The Celebrated Marquis: An Italian Noble and the Making of the Modern World
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Praised by Voltaire and the French philosophes, Beccaria was toasted in Paris in 1766 for his literary achievement, and his book—though banned by the Inquisition and placed on the Catholic Church’s Index of Forbidden Books—was lauded by monarchs and revolutionaries alike. Among its admirers were the French Encyclopédistes; Prussia’s Frederick the Great; Russia’s enlightened czarina, Catherine II; members of the Habsburg dynasty; the English jurist Sir William Blackstone; the utilitarian penal reformer Jeremy Bentham; and American revolutionaries John Adams, Thomas Jefferson, and James Madison. On Crimes and Punishments, decrying tyranny and arbitrariness and advocating for equality of treatment under the law, helped to catalyze the American and French Revolutions. In 1774, on the cusp of the Revolutionary War, the Continental Congress explicitly hailed Beccaria as "the celebrated marquis."
Called the “Italian Adam Smith” for his pioneering work as an economist in Milan, Cesare Beccaria—like his Italian mentor, Pietro Verri—wrote about pleasure and pain, economic theory, and maximizing people’s happiness. Once a household name throughout Europe and the Americas, Beccaria taught economics before the appearance of Smith's The Wealth of Nations but died in obscurity after working for decades as a civil servant in Austria’s Habsburg Empire. As a public councilor, Beccaria pushed for social and economic justice, monetary and legal reform, conservation of natural resources, and even inspired France’s adoption of the metric system. In The Celebrated Marquis, award-winning author John Bessler tells the storyo of the history of economics and of how Beccaria’s ideas shaped the American Declaration of Independence, constitutions and laws around the globe, and the modern world in which we live.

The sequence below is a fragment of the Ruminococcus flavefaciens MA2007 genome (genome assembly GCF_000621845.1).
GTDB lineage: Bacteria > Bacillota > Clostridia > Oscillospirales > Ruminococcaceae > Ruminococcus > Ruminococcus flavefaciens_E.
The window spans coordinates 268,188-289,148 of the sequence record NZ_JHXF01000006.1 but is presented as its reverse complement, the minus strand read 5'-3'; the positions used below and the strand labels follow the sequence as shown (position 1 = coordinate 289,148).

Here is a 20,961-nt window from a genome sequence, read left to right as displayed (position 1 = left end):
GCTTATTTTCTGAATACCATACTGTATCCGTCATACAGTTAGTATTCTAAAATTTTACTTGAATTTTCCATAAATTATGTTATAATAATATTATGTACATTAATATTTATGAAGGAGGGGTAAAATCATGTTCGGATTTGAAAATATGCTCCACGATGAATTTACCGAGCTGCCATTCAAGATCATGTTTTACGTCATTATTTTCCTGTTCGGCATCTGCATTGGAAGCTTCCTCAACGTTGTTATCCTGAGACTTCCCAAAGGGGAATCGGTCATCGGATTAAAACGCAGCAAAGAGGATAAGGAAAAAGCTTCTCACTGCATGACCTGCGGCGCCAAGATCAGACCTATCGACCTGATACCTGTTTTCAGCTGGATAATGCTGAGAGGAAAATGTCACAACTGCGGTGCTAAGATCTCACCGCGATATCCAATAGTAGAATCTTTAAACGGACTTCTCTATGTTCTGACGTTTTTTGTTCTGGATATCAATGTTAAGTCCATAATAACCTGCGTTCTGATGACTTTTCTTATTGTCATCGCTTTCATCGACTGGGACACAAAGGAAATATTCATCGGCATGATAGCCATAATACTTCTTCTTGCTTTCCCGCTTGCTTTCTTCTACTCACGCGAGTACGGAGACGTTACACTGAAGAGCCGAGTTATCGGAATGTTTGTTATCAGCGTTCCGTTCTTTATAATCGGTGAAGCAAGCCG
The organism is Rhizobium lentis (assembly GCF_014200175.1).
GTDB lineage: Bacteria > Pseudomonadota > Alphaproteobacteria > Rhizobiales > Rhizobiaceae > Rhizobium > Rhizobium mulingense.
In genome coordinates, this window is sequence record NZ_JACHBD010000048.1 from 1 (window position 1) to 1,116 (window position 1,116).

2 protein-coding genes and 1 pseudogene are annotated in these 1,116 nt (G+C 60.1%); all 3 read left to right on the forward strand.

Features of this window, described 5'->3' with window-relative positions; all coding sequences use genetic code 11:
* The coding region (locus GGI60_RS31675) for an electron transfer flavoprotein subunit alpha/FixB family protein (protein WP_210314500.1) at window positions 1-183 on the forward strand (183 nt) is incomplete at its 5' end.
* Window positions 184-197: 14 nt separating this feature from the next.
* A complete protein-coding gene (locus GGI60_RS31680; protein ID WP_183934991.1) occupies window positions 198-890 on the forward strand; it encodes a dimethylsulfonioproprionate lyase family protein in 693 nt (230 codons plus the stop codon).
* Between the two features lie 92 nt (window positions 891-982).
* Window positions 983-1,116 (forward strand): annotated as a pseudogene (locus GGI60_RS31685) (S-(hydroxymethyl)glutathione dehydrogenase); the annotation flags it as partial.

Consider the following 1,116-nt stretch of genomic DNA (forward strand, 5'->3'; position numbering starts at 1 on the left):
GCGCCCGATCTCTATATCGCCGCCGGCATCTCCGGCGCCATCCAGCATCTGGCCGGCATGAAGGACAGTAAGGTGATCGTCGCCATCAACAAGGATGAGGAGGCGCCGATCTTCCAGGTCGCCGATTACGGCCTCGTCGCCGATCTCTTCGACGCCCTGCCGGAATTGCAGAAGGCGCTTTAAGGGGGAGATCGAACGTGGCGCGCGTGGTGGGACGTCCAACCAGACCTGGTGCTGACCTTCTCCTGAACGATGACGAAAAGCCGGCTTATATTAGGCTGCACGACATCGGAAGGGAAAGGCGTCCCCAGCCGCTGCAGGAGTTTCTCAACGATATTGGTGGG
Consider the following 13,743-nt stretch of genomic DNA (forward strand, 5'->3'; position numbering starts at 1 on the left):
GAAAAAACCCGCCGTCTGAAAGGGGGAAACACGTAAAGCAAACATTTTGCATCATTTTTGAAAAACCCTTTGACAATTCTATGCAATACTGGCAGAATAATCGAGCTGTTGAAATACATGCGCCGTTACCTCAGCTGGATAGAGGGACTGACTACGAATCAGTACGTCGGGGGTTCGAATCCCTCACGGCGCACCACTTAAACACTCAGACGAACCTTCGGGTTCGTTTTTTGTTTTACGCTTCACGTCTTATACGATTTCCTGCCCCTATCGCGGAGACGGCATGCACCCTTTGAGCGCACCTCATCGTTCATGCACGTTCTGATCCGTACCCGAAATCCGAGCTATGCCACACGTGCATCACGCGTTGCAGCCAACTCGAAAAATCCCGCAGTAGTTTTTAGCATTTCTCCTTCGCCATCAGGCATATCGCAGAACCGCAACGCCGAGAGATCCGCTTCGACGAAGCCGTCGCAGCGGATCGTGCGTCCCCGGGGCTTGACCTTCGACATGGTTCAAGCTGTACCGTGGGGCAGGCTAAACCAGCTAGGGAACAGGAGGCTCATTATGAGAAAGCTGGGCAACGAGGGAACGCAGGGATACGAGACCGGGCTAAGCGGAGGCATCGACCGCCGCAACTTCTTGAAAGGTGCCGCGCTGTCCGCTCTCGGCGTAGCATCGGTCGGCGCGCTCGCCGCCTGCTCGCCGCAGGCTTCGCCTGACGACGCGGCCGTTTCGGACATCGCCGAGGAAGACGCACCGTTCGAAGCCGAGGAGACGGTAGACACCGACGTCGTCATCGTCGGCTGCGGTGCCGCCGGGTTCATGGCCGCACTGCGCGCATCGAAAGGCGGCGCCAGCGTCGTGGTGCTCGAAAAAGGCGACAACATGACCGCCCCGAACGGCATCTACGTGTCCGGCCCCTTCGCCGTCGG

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Table of contents
Three Neglected Pieces of the Documentary History of the Constitution and Bill of Rights: Remarks on the Amendments to the Constitution by a Foreign Spectator, Essays of the Centinel, Revived, and Extracts from the Virginia Senate Journal$52.00
The Baron and the Marquis: Liberty, Tyranny, and the Enlightenment Maxim That Can Remake American Criminal Justice$52.00
Education, Media, and the UN Declaration on the Rights of Indigenous Peoples$38.40